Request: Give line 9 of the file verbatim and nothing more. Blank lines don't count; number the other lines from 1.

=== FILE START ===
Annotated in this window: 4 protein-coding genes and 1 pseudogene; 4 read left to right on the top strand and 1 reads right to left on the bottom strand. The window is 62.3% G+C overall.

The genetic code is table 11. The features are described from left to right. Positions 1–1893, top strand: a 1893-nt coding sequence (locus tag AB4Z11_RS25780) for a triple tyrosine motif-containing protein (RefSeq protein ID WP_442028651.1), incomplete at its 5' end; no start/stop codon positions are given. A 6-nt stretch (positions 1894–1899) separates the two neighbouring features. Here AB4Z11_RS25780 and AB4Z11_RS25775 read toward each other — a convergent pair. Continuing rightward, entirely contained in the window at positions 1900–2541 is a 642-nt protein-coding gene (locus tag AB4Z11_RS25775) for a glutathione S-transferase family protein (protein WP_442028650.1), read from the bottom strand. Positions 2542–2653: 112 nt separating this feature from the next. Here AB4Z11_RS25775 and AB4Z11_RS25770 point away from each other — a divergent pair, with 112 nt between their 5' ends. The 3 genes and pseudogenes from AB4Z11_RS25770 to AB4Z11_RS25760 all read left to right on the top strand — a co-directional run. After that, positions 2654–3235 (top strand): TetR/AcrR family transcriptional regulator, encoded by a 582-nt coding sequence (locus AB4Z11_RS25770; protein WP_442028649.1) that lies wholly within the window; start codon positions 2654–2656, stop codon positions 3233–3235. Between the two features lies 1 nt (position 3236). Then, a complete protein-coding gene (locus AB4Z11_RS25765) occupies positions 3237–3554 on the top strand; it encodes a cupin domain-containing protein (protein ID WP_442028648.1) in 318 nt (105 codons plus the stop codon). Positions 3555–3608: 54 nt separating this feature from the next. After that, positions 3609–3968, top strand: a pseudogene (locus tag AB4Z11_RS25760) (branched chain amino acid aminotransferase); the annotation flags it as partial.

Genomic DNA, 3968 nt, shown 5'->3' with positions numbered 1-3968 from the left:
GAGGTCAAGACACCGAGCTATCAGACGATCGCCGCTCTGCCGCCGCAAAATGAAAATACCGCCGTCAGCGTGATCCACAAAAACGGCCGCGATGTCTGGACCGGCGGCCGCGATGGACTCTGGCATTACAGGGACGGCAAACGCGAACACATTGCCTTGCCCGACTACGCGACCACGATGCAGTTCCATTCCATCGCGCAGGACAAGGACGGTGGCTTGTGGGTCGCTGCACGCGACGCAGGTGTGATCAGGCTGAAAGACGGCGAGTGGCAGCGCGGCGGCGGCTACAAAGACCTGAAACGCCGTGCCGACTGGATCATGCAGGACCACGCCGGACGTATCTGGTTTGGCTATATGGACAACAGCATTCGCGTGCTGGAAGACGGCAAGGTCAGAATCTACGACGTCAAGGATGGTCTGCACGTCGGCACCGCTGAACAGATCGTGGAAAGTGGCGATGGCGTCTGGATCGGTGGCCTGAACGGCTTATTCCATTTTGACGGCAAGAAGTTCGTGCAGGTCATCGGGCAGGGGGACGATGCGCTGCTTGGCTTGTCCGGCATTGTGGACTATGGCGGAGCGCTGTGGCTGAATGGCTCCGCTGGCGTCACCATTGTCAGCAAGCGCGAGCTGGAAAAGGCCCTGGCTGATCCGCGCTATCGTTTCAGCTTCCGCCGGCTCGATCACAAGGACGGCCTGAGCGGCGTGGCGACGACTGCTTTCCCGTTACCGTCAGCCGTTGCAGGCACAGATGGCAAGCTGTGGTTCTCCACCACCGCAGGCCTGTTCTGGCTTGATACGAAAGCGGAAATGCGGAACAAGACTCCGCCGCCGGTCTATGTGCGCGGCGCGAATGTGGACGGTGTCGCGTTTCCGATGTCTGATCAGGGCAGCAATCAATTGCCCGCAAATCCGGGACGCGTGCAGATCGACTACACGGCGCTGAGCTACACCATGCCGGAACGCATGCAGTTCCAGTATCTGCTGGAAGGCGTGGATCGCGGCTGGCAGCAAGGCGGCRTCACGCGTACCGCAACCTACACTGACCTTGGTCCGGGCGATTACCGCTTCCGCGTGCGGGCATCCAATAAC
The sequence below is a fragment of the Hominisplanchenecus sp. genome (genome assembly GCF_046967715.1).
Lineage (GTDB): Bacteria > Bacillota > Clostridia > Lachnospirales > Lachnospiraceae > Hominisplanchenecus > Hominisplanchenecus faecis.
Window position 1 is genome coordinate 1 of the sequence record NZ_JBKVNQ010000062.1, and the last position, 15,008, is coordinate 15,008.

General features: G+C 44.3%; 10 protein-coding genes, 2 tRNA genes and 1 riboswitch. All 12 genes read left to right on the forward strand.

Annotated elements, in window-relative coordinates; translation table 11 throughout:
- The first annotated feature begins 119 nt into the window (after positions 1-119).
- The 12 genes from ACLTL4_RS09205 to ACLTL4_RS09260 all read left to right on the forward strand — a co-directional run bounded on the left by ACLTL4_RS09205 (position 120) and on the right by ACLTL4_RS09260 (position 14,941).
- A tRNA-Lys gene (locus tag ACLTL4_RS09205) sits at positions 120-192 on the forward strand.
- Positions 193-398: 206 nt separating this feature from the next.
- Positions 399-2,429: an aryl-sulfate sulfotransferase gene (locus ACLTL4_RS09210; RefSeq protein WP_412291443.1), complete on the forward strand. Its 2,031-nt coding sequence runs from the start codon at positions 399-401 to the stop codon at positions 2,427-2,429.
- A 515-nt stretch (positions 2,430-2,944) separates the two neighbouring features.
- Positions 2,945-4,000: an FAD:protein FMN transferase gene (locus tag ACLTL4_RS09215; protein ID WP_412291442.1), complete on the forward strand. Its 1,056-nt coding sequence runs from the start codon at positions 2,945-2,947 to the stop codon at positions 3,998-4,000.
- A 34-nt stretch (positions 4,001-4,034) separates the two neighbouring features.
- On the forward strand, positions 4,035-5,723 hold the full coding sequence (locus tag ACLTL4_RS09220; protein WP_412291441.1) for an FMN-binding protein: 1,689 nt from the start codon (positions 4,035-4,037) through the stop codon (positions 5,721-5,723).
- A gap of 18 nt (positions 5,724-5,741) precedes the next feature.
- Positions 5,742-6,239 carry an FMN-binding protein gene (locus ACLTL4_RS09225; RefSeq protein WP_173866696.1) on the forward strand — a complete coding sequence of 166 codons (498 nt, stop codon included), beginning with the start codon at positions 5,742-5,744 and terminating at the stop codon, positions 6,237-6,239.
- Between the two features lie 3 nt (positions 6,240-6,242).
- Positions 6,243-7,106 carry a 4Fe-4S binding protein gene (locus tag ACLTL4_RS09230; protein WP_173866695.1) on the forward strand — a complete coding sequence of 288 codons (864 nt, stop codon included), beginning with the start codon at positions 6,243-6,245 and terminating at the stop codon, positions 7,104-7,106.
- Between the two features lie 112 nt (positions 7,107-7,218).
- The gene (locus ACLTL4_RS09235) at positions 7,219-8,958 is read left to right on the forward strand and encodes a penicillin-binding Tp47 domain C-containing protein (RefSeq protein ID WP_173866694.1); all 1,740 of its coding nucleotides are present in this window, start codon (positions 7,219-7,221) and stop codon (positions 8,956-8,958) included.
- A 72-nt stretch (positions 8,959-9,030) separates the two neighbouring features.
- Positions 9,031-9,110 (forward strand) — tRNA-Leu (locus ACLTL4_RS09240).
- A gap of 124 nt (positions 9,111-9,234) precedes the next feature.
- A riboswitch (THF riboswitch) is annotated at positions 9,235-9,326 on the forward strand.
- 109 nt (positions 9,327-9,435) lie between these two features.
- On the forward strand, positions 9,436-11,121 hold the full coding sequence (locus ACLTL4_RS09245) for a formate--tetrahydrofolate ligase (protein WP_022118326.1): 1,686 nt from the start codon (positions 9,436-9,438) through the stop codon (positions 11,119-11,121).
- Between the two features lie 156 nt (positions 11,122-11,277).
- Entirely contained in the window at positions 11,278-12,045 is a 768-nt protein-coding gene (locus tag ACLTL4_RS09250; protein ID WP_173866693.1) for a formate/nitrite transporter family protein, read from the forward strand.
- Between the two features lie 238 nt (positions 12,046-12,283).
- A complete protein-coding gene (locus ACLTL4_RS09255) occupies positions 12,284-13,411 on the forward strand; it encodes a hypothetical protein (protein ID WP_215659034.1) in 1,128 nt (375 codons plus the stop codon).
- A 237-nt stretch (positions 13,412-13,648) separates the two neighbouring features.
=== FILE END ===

Annotated elements, in window-relative coordinates; translation table 11 throughout: